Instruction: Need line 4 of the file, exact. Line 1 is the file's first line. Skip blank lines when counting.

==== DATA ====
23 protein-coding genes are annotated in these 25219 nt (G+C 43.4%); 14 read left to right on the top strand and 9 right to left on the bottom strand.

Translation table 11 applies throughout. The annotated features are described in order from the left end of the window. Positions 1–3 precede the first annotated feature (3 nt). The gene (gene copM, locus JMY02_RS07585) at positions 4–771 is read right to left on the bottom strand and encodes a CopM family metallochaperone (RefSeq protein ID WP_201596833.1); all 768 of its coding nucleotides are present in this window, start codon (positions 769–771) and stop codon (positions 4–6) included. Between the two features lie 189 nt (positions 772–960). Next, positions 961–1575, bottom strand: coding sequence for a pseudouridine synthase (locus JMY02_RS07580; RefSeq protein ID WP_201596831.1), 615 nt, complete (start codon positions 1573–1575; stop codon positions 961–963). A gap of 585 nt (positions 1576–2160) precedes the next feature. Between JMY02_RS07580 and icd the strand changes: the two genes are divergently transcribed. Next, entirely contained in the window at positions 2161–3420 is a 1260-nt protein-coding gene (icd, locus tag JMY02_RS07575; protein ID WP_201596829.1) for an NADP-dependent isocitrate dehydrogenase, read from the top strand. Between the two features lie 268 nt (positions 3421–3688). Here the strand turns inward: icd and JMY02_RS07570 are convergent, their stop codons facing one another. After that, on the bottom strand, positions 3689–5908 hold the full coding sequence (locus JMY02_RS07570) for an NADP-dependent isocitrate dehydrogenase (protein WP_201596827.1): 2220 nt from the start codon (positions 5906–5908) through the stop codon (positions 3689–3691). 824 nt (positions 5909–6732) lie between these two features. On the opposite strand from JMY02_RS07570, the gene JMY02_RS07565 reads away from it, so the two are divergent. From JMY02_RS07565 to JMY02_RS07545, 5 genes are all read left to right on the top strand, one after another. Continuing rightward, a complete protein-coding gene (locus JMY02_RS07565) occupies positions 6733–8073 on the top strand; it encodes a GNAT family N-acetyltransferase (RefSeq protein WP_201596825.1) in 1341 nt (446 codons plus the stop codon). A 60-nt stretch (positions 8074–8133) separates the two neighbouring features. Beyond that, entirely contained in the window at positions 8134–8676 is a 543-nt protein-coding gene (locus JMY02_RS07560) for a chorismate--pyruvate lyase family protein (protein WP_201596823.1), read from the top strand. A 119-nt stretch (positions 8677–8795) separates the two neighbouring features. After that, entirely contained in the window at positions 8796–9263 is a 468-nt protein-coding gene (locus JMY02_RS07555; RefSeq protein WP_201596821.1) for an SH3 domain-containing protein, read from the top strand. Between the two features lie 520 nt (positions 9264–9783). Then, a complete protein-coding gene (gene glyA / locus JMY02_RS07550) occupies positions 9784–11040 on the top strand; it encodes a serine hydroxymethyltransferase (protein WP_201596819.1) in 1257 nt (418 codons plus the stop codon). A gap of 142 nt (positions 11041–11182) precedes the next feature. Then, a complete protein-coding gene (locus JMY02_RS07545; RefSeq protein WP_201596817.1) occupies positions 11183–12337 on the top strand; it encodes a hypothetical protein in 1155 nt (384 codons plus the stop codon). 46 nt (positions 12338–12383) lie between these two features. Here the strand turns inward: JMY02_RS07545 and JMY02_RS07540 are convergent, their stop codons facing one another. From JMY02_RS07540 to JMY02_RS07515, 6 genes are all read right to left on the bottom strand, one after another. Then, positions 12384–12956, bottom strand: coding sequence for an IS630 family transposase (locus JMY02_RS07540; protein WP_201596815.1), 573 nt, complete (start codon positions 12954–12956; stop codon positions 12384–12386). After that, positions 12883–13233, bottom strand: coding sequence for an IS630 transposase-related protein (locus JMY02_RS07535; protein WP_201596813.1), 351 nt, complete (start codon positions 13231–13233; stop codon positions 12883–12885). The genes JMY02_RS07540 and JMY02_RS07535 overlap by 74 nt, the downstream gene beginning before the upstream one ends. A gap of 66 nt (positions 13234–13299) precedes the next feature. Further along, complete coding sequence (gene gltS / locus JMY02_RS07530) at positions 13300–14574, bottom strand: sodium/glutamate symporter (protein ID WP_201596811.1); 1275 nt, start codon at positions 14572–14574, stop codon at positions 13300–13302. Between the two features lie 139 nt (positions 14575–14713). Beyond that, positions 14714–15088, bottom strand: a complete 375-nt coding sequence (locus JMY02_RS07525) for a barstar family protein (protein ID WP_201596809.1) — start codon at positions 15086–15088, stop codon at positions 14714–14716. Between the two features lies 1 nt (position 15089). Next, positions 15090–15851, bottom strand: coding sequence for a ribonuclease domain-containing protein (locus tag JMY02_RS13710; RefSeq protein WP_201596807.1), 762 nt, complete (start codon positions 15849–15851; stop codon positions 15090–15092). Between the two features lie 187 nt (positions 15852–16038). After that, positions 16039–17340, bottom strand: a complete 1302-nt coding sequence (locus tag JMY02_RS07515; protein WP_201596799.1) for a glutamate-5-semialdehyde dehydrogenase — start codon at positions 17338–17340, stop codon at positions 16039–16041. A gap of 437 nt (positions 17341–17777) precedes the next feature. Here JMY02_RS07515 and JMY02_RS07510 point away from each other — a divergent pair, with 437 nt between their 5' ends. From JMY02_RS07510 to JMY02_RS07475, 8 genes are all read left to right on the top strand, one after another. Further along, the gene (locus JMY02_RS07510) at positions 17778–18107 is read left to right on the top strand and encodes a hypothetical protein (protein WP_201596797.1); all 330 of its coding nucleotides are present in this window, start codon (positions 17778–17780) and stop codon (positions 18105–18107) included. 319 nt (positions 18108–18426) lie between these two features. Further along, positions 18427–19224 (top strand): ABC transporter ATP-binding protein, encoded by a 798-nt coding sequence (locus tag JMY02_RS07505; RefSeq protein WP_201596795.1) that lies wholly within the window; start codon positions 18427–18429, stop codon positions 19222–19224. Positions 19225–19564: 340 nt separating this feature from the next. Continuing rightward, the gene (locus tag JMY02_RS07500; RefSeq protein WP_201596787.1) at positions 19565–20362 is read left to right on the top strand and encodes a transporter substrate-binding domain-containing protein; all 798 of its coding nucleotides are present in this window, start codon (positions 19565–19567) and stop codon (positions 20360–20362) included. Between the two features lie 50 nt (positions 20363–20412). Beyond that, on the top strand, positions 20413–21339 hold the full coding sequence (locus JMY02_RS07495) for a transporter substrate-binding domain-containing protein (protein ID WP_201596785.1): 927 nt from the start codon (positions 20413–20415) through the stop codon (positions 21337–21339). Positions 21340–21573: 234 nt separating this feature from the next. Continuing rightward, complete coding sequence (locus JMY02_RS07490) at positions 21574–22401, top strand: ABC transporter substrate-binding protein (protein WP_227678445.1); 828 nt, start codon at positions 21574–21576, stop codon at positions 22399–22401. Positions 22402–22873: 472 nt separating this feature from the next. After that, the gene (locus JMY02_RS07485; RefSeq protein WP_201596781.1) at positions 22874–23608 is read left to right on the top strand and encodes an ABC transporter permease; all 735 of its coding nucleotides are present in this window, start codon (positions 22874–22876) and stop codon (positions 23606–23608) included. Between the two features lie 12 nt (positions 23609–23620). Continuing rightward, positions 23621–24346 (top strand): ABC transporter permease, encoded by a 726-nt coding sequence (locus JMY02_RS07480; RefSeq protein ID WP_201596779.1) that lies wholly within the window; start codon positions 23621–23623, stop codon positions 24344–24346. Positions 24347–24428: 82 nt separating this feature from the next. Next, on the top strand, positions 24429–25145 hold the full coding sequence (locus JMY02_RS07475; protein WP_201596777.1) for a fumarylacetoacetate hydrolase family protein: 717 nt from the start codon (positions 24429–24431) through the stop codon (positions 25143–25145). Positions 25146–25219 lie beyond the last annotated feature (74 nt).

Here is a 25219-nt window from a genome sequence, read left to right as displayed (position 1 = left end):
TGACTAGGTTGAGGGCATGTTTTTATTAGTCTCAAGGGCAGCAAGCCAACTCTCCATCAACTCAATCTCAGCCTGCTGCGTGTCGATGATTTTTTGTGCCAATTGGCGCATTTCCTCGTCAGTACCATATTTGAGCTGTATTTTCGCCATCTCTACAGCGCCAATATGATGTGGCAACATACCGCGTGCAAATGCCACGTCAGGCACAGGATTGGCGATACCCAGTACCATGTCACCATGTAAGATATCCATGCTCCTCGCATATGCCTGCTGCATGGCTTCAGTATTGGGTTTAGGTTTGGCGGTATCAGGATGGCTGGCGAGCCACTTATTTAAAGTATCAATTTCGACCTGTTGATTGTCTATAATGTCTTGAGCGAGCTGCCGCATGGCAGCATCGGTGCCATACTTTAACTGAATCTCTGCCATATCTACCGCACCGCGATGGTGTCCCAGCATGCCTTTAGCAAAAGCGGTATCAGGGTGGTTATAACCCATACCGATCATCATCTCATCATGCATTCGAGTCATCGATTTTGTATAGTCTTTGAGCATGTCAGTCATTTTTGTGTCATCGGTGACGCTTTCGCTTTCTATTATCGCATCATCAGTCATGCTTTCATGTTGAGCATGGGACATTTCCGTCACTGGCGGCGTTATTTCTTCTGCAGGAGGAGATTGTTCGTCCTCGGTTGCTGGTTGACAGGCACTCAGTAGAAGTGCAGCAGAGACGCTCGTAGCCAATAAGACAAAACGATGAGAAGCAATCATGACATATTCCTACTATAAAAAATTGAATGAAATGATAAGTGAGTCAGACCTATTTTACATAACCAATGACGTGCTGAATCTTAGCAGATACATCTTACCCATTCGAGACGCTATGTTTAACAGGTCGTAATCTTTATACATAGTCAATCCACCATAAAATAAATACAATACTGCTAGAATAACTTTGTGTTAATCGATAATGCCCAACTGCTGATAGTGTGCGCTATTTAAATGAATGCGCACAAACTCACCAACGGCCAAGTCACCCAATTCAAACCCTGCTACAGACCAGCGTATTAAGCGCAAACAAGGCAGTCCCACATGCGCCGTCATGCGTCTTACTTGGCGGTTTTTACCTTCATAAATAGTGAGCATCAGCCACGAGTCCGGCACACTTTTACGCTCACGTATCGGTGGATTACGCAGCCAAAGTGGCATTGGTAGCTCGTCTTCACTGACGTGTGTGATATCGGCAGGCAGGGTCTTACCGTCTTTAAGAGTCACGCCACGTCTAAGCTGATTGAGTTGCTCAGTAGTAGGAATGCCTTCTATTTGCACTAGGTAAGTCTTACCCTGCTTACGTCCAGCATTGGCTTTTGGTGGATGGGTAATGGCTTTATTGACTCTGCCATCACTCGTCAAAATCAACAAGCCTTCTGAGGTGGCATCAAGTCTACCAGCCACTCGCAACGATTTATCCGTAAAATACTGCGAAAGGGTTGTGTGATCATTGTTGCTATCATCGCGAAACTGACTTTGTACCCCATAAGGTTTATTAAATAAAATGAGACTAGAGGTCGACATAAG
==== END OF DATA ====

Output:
TGACTAGGTTGAGGGCATGTTTTTATTAGTCTCAAGGGCAGCAAGCCAACTCTCCATCAACTCAATCTCAGCCTGCTGCGTGTCGATGATTTTTTGTGCCAATTGGCGCATTTCCTCGTCAGTACCATATTTGAGCTGTATTTTCGCCATCTCTACAGCGCCAATATGATGTGGCAACATACCGCGTGCAAATGCCACGTCAGGCACAGGATTGGCGATACCCAGTACCATGTCACCATGTAAGATATCCATGCTCCTCGCATATGCCTGCTGCATGGCTTCAGTATTGGGTTTAGGTTTGGCGGTATCAGGATGGCTGGCGAGCCACTTATTTAAAGTATCAATTTCGACCTGTTGATTGTCTATAATGTCTTGAGCGAGCTGCCGCATGGCAGCATCGGTGCCATACTTTAACTGAATCTCTGCCATATCTACCGCACCGCGATGGTGTCCCAGCATGCCTTTAGCAAAAGCGGTATCAGGGTGGTTATAACCCATACCGATCATCATCTCATCATGCATTCGAGTCATCGATTTTGTATAGTCTTTGAGCATGTCAGTCATTTTTGTGTCATCGGTGACGCTTTCGCTTTCTATTATCGCATCATCAGTCATGCTTTCATGTTGAGCATGGGACATTTCCGTCACTGGCGGCGTTATTTCTTCTGCAGGAGGAGATTGTTCGTCCTCGGTTGCTGGTTGACAGGCACTCAGTAGAAGTGCAGCAGAGACGCTCGTAGCCAATAAGACAAAACGATGAGAAGCAATCATGACATATTCCTACTATAAAAAATTGAATGAAATGATAAGTGAGTCAGACCTATTTTACATAACCAATGACGTGCTGAATCTTAGCAGATACATCTTACCCATTCGAGACGCTATGTTTAACAGGTCGTAATCTTTATACATAGTCAATCCACCATAAAATAAATACAATACTGCTAGAATAACTTTGTGTTAATCGATAATGCCCAACTGCTGATAGTGTGCGCTATTTAAATGAATGCGCACAAACTCACCAACGGCCAAGTCACCCAATTCAAACCCTGCTACAGACCAGCGTATTAAGCGCAAACAAGGCAGTCCCACATGCGCCGTCATGCGTCTTACTTGGCGGTTTTTACCTTCATAAATAGTGAGCATCAGCCACGAGTCCGGCACACTTTTACGCTCACGTATCGGTGGATTACGCAGCCAAAGTGGCATTGGTAGCTCGTCTTCACTGACGTGTGTGATATCGGCAGGCAGGGTCTTACCGTCTTTAAGAGTCACGCCACGTCTAAGCTGATTGAGTTGCTCAGTAGTAGGAATGCCTTCTATTTGCACTAGGTAAGTCTTACCCTGCTTACGTCCAGCATTGGCTTTTGGTGGATGGGTAATGGCTTTATTGACTCTGCCATCACTCGTCAAAATCAACAAGCCTTCTGAGGTGGCATCAAGTCTACCAGCCACTCGCAACGATTTATCCGTAAAATACTGCGAAAGGGTTGTGTGATCATTGTTGCTATCATCGCGAAACTGACTTTGTACCCCATAAGGTTTATTAAATAAAATGAGACTAGAGGTCGACATAAG